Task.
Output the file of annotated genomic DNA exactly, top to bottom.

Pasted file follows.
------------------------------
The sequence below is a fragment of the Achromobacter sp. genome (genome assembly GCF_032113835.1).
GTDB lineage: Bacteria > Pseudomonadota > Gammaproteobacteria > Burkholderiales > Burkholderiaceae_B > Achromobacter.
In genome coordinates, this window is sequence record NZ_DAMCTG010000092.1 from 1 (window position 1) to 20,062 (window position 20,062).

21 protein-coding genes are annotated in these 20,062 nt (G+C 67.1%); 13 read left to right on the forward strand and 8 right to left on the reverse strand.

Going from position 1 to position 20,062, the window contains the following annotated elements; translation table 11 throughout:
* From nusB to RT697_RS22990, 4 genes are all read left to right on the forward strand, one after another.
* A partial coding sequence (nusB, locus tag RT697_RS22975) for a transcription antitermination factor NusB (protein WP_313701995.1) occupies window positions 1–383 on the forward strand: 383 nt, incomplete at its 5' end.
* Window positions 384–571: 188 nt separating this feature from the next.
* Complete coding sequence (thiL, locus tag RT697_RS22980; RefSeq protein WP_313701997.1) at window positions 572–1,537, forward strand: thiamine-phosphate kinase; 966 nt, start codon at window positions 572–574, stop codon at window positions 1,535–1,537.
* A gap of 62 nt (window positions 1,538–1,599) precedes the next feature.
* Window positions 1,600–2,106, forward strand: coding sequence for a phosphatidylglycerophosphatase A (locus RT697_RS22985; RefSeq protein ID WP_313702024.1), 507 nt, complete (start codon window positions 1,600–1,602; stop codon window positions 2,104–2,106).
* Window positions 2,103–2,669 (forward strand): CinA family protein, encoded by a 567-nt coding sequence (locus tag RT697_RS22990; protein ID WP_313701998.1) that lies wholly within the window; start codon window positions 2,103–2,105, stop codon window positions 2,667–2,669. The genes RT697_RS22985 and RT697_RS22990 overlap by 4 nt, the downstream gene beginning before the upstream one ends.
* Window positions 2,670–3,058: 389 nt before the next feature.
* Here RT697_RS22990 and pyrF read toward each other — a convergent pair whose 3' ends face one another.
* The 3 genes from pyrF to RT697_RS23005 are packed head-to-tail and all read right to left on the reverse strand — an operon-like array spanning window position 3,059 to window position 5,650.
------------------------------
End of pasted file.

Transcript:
The sequence below is a fragment of the Achromobacter sp. genome (genome assembly GCF_032113835.1).
GTDB lineage: Bacteria > Pseudomonadota > Gammaproteobacteria > Burkholderiales > Burkholderiaceae_B > Achromobacter.
In genome coordinates, this window is sequence record NZ_DAMCTG010000092.1 from 1 (window position 1) to 20,062 (window position 20,062).

21 protein-coding genes are annotated in these 20,062 nt (G+C 67.1%); 13 read left to right on the forward strand and 8 right to left on the reverse strand.

Going from position 1 to position 20,062, the window contains the following annotated elements; translation table 11 throughout:
* From nusB to RT697_RS22990, 4 genes are all read left to right on the forward strand, one after another.
* A partial coding sequence (nusB, locus tag RT697_RS22975) for a transcription antitermination factor NusB (protein WP_313701995.1) occupies window positions 1–383 on the forward strand: 383 nt, incomplete at its 5' end.
* Window positions 384–571: 188 nt separating this feature from the next.
* Complete coding sequence (thiL, locus tag RT697_RS22980; RefSeq protein WP_313701997.1) at window positions 572–1,537, forward strand: thiamine-phosphate kinase; 966 nt, start codon at window positions 572–574, stop codon at window positions 1,535–1,537.
* A gap of 62 nt (window positions 1,538–1,599) precedes the next feature.
* Window positions 1,600–2,106, forward strand: coding sequence for a phosphatidylglycerophosphatase A (locus RT697_RS22985; RefSeq protein ID WP_313702024.1), 507 nt, complete (start codon window positions 1,600–1,602; stop codon window positions 2,104–2,106).
* Window positions 2,103–2,669 (forward strand): CinA family protein, encoded by a 567-nt coding sequence (locus tag RT697_RS22990; protein ID WP_313701998.1) that lies wholly within the window; start codon window positions 2,103–2,105, stop codon window positions 2,667–2,669. The genes RT697_RS22985 and RT697_RS22990 overlap by 4 nt, the downstream gene beginning before the upstream one ends.
* Window positions 2,670–3,058: 389 nt before the next feature.
* Here RT697_RS22990 and pyrF read toward each other — a convergent pair whose 3' ends face one another.
* The 3 genes from pyrF to RT697_RS23005 are packed head-to-tail and all read right to left on the reverse strand — an operon-like array spanning window position 3,059 to window position 5,650.